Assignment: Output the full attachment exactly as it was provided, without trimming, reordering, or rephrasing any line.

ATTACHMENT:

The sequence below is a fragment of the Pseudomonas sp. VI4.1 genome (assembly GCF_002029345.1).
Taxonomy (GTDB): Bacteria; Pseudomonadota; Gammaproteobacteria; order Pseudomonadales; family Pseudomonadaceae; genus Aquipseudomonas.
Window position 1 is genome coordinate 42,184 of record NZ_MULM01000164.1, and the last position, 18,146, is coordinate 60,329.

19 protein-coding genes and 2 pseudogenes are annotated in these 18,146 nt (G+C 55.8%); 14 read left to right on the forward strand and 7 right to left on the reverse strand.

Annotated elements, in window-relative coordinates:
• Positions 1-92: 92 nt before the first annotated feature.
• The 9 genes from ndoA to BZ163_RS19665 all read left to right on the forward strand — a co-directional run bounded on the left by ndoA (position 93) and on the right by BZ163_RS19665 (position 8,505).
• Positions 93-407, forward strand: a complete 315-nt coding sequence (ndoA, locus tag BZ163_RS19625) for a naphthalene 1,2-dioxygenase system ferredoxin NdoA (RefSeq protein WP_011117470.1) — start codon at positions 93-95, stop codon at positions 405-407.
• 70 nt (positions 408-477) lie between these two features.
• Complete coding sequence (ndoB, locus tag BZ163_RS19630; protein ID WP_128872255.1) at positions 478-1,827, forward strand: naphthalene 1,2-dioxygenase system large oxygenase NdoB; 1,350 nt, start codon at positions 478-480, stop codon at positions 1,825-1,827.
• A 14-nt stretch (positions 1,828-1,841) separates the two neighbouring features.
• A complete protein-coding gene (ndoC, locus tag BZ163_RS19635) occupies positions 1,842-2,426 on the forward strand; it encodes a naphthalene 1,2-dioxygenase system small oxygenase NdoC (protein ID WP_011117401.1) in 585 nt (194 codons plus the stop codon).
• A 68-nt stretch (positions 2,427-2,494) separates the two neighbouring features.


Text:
The sequence below is a fragment of the Pseudomonas sp. VI4.1 genome (assembly GCF_002029345.1).
Taxonomy (GTDB): Bacteria; Pseudomonadota; Gammaproteobacteria; order Pseudomonadales; family Pseudomonadaceae; genus Aquipseudomonas.
Window position 1 is genome coordinate 42,184 of record NZ_MULM01000164.1, and the last position, 18,146, is coordinate 60,329.

19 protein-coding genes and 2 pseudogenes are annotated in these 18,146 nt (G+C 55.8%); 14 read left to right on the forward strand and 7 right to left on the reverse strand.

Annotated elements, in window-relative coordinates:
• Positions 1-92: 92 nt before the first annotated feature.
• The 9 genes from ndoA to BZ163_RS19665 all read left to right on the forward strand — a co-directional run bounded on the left by ndoA (position 93) and on the right by BZ163_RS19665 (position 8,505).
• Positions 93-407, forward strand: a complete 315-nt coding sequence (ndoA, locus tag BZ163_RS19625) for a naphthalene 1,2-dioxygenase system ferredoxin NdoA (RefSeq protein WP_011117470.1) — start codon at positions 93-95, stop codon at positions 405-407.
• 70 nt (positions 408-477) lie between these two features.
• Complete coding sequence (ndoB, locus tag BZ163_RS19630; protein ID WP_128872255.1) at positions 478-1,827, forward strand: naphthalene 1,2-dioxygenase system large oxygenase NdoB; 1,350 nt, start codon at positions 478-480, stop codon at positions 1,825-1,827.
• A 14-nt stretch (positions 1,828-1,841) separates the two neighbouring features.
• A complete protein-coding gene (ndoC, locus tag BZ163_RS19635) occupies positions 1,842-2,426 on the forward strand; it encodes a naphthalene 1,2-dioxygenase system small oxygenase NdoC (protein ID WP_011117401.1) in 585 nt (194 codons plus the stop codon).
• A 68-nt stretch (positions 2,427-2,494) separates the two neighbouring features.